“It would be a question of the utmost public concern if an undercover officer were effectively permitted to operate without justification, authorisation or oversight in Ireland.”
EXPLORATION GROUP Providence lost €5.2 million before tax last year as the company began a major drilling campaign off the Irish coast.
In results published yesterday Providence reported a 25 per cent rise in revenues to €13.75 million in 2011 from €11 million.
However, operating profit shrank to €31,000 from €1.4 million, largely as a result of a €6.6 million writedown in the value of some oil exploration and production assets.
The company said the writedown related to an unfinished well at Singleton in the south of England and €1.73 million writedowns in interests in the Celtic Sea.
Almost €5.4 million in finance costs left it with a pretax loss of €5.2 million, an improvement of more than 13 per cent on the €6 million pretax loss it made in 2010.
Providence acquired a series of exploration licences off the Irish coast and last year began a major drilling programme to establish how much oil and gas these areas contain.
The group recently reported drilling in its Barryroe prospect, off the south coast, produced high-quality crude oil at rates of more than 3,500 barrels a day, and natural gas at the equivalent of 4,000 barrels a day.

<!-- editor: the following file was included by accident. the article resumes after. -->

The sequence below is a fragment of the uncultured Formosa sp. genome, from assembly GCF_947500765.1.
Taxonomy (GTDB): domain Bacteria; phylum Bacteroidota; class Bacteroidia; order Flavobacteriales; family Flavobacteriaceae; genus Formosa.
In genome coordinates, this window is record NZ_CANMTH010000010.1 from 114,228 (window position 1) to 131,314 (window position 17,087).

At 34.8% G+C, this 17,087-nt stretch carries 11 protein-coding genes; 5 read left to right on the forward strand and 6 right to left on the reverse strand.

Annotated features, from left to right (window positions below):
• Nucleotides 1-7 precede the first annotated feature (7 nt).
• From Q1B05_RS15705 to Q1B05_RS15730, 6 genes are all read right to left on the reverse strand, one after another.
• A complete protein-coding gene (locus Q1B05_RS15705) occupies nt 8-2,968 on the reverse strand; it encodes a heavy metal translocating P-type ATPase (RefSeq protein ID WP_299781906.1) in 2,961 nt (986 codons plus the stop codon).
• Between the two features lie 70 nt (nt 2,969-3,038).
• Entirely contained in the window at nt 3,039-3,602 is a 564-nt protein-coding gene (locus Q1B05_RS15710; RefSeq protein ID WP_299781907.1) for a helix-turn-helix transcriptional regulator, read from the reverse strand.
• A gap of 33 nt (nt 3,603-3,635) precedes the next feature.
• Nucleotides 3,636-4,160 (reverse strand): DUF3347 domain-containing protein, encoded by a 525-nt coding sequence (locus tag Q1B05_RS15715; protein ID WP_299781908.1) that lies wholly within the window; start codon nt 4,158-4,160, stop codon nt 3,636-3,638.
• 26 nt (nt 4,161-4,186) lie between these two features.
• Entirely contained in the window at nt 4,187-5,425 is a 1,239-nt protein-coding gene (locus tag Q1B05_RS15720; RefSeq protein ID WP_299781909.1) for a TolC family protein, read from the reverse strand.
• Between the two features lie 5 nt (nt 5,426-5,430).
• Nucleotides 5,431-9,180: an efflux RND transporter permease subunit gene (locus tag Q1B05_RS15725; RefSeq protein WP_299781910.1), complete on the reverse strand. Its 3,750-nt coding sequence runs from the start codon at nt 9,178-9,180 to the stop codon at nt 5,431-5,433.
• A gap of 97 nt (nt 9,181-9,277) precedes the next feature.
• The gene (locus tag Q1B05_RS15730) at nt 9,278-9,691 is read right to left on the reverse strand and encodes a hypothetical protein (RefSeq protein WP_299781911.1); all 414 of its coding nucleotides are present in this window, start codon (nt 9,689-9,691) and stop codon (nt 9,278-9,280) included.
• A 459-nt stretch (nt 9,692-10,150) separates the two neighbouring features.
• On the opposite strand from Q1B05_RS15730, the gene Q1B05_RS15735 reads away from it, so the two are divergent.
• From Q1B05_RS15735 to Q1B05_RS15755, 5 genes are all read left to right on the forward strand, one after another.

Early last year Providence signed a memorandum of understanding with multinational group Shell which commits them to complete an oil offtake and sale agreement for both Barryroe and Hook Head.
Providence has increased its stake in Barryroe to 80 per cent from 50 per cent, and is the operator of the well.
Last month the company issued 13 million new shares, mainly to institutional investors, raising £63 million sterling.
It intends using the money to repay the balance of a convertible bond issued in 2008, which is due for final repayment in July.
Providence will also use the proceeds to fund further drilling at Barryroe – increasing its stake in the licence means it also faces extra costs – and to fund its general drilling programme.
The group will now analyse the data it has so far collected from Barryroe and will include this in an updated field development plan, which will be completed by the final quarter of this year.
Providence has exploration licences around the Irish coast. Along with Barryroe and the Celtic Sea, it has interests in St George’s Channel, the Porcupine Basin and the Kish Bank, which includes a 50 per cent holding in a Dalkey Island prospect off the Dublin coast. This is estimated to hold about 870 million barrels of oil.
During 2011 Providence sold its interests in the Gulf of Mexico for $15 million, and in a Nigerian subsidiary for $16 million, $10 million of which was paid by the year’s end.
Commenting on the results yesterday, Providence chief executive Tony O’Reilly jnr said the focus for this year would be to step up its drilling and exploration activities off the Irish coast.
He added that Providence had a clear strategy and the necessary cash financial resources to develop its Irish interests.